Whether you are growing your own vegetables or flowers, seeds are a great way to get a head start. They contain all of the starting materials necessary to produce a healthy and nutritious plant.
Seeds serve a variety of functions in plants, including nourishment of the embryo, dispersal, and dormancy during unfavorable conditions. Understanding the biology behind seeds will help you choose the best seeds for your garden.
What is a seed?
Seeds are the way certain plants reproduce. They have an embryo and a protective covering called the seed coat. They are produced in both angiosperms (flowering plants) and gymnosperms (conifers and ginkgoes).
Angiosperm seeds are produced in a hard or fleshy structure called a fruit that encloses the seeds for protection in order to secure healthy growth. In gymnosperms, the seeds begin development “naked” on the bracts of cones.
Seeds contain a source of stored food for the developing embryo, called endosperm. This food storage tissue is usually triploid, and is rich in oil or starch and protein.
How do seeds grow?
Seeds are tiny, but they contain everything a plant needs to grow into a new one. That includes water, the right temperature and a whole bunch of food for the embryo that grows inside.
When a seed is planted it begins to send out roots that search for water. Once the seed has a root it can absorb more water to help it grow bigger and stronger.
Once the seed has a root it starts to get bigger and produce enzymes that ramp up the metabolism of the embryo, breaking down the food stored in the endosperm for energy. This helps the small plant begin photosynthesis, or turning light into food for itself.
Eventually, the radicle (first root) and then the shoot start to emerge from the seed. These are the two parts that will grow into leaves, and start the process of photosynthesis again. Watching seeds sprout is a great way to learn about how plants grow!
How do seeds germinate?
The germination process is the beginning of plant growth from a seed. It involves a series of steps that are triggered by environmental factors such as water, temperature, light exposure, and oxygen availability.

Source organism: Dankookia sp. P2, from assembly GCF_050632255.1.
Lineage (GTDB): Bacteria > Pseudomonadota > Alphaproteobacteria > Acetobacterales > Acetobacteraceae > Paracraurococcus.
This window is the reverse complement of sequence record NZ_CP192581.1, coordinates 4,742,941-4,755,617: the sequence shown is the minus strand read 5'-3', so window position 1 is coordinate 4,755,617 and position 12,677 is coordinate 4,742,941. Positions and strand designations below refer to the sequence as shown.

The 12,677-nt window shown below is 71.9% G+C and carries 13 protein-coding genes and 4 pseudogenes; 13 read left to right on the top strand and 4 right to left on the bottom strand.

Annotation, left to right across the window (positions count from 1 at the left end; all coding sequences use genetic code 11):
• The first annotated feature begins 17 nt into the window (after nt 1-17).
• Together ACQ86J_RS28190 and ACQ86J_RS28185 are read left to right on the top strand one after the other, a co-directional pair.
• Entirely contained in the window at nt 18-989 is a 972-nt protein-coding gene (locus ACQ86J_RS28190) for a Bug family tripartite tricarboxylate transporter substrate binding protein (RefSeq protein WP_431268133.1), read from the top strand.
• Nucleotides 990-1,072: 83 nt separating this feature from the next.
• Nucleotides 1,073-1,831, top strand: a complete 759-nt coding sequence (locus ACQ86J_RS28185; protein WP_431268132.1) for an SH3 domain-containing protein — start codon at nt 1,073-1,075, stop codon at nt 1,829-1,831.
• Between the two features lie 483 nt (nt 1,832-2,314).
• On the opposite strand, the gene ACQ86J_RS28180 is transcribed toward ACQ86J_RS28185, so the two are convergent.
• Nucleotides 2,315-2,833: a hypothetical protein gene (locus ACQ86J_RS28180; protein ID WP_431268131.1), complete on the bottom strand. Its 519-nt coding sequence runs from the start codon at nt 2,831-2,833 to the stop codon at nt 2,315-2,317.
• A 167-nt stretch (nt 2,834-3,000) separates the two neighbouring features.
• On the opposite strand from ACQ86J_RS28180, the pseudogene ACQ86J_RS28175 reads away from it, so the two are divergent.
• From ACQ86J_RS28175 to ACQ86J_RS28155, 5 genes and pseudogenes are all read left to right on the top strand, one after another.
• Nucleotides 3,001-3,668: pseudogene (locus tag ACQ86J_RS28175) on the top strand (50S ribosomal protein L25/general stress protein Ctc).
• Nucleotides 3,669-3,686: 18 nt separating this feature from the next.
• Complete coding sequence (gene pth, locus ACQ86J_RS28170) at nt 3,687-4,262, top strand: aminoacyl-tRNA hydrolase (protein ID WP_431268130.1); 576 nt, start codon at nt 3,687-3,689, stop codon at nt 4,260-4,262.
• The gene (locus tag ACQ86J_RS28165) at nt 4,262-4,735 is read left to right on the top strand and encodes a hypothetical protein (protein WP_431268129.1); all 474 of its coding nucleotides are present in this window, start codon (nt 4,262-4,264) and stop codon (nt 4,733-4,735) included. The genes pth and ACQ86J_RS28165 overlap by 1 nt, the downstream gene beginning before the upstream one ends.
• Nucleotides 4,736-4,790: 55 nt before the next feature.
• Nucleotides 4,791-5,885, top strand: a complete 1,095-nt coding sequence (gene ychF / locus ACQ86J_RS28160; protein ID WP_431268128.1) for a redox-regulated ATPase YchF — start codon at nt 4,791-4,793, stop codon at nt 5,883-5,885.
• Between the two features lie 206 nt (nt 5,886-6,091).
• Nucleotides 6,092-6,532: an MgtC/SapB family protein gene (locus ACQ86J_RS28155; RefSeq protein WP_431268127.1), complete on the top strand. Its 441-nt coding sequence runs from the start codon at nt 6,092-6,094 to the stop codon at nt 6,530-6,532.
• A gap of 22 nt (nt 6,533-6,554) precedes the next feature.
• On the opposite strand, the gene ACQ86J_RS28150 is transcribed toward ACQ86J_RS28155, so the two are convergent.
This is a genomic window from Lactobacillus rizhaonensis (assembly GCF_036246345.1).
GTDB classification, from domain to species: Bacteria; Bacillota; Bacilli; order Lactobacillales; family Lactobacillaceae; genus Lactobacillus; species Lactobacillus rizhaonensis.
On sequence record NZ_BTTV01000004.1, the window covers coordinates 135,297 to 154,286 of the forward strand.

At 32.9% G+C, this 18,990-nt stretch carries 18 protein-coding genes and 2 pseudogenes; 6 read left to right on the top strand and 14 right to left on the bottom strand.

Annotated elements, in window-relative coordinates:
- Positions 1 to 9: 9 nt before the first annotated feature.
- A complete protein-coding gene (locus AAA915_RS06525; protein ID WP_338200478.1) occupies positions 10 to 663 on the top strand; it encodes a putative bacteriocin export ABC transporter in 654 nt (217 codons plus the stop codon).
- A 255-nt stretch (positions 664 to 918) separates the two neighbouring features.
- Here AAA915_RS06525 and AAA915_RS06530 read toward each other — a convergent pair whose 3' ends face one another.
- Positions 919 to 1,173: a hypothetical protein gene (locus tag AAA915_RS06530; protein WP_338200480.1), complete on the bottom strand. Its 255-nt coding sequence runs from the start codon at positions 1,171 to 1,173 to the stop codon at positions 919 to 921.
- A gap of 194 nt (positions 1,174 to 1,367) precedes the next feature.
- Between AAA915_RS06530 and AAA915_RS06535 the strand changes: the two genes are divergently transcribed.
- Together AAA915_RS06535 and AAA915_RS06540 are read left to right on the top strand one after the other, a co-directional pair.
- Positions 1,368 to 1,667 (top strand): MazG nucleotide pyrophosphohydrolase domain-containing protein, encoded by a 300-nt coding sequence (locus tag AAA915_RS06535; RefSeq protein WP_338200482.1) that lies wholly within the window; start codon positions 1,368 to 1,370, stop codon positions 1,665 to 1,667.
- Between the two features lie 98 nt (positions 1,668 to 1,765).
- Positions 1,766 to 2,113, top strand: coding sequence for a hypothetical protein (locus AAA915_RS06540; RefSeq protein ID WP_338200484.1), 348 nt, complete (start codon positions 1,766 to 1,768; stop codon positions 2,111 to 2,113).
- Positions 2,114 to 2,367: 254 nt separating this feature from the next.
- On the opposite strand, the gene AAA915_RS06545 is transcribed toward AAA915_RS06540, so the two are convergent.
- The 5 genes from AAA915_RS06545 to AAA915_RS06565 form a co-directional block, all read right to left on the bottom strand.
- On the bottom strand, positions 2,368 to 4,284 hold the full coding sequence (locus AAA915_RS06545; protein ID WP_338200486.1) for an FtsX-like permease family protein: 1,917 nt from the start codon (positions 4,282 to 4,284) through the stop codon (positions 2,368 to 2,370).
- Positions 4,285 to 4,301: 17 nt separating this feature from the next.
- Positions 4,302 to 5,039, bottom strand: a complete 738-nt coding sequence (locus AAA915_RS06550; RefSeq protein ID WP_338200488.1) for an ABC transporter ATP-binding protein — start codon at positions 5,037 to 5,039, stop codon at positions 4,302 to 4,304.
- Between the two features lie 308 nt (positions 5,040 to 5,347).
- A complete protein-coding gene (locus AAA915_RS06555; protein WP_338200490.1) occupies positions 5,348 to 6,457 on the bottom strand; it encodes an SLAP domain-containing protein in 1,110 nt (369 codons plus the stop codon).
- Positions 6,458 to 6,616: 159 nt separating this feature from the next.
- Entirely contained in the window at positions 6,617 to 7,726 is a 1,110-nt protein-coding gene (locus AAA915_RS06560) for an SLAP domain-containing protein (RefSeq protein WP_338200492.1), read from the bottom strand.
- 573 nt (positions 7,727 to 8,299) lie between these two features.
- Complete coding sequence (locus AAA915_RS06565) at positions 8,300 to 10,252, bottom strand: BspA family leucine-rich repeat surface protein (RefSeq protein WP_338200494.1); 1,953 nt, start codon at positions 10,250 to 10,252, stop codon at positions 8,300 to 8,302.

First, the dry seed takes up water. This results in swelling of the seed and a rupture of its seed coat. Then, a root grows downwards to access underground water and a shoot grows upwards towards sunlight.
Step 1: The uptake of water triggers a series of enzymes that initiate growth. These include the formation of the radicle (primary root) and plumule (shoot), and cotyledons, which unfold to begin photosynthesis.
The optimum water level is critical for the seed to germinate. Too much water inhibits germination, while too little water stops it. Temperature is also an important factor, with some seeds requiring cool winter temperatures to break dormancy. Others need to experience alternations between warm and cool conditions. Oxygen is also important, as germinating seeds respire vigorously to release energy for their growth.
How do seeds grow into plants?
Seeds need water, the right temperature and a bit of light to grow into plants. But there’s a lot more to it than that, and some seeds have requirements that are quite strange!
First of all, they need to survive a long period of dormancy. Dormancy is a time when a seed’s cells remain active but don’t release energy for growth.
The next step is called germination. This involves the reactivation of the metabolic pathways that lead to plant growth and the emergence of the radicle or seed root and plumule or shoot.
Most seeds are surrounded by a protective covering called the seed coat. The seed coat helps the seed survive long periods of heat, drought and cold. It also protects the embryo from microorganisms that destroy the seed.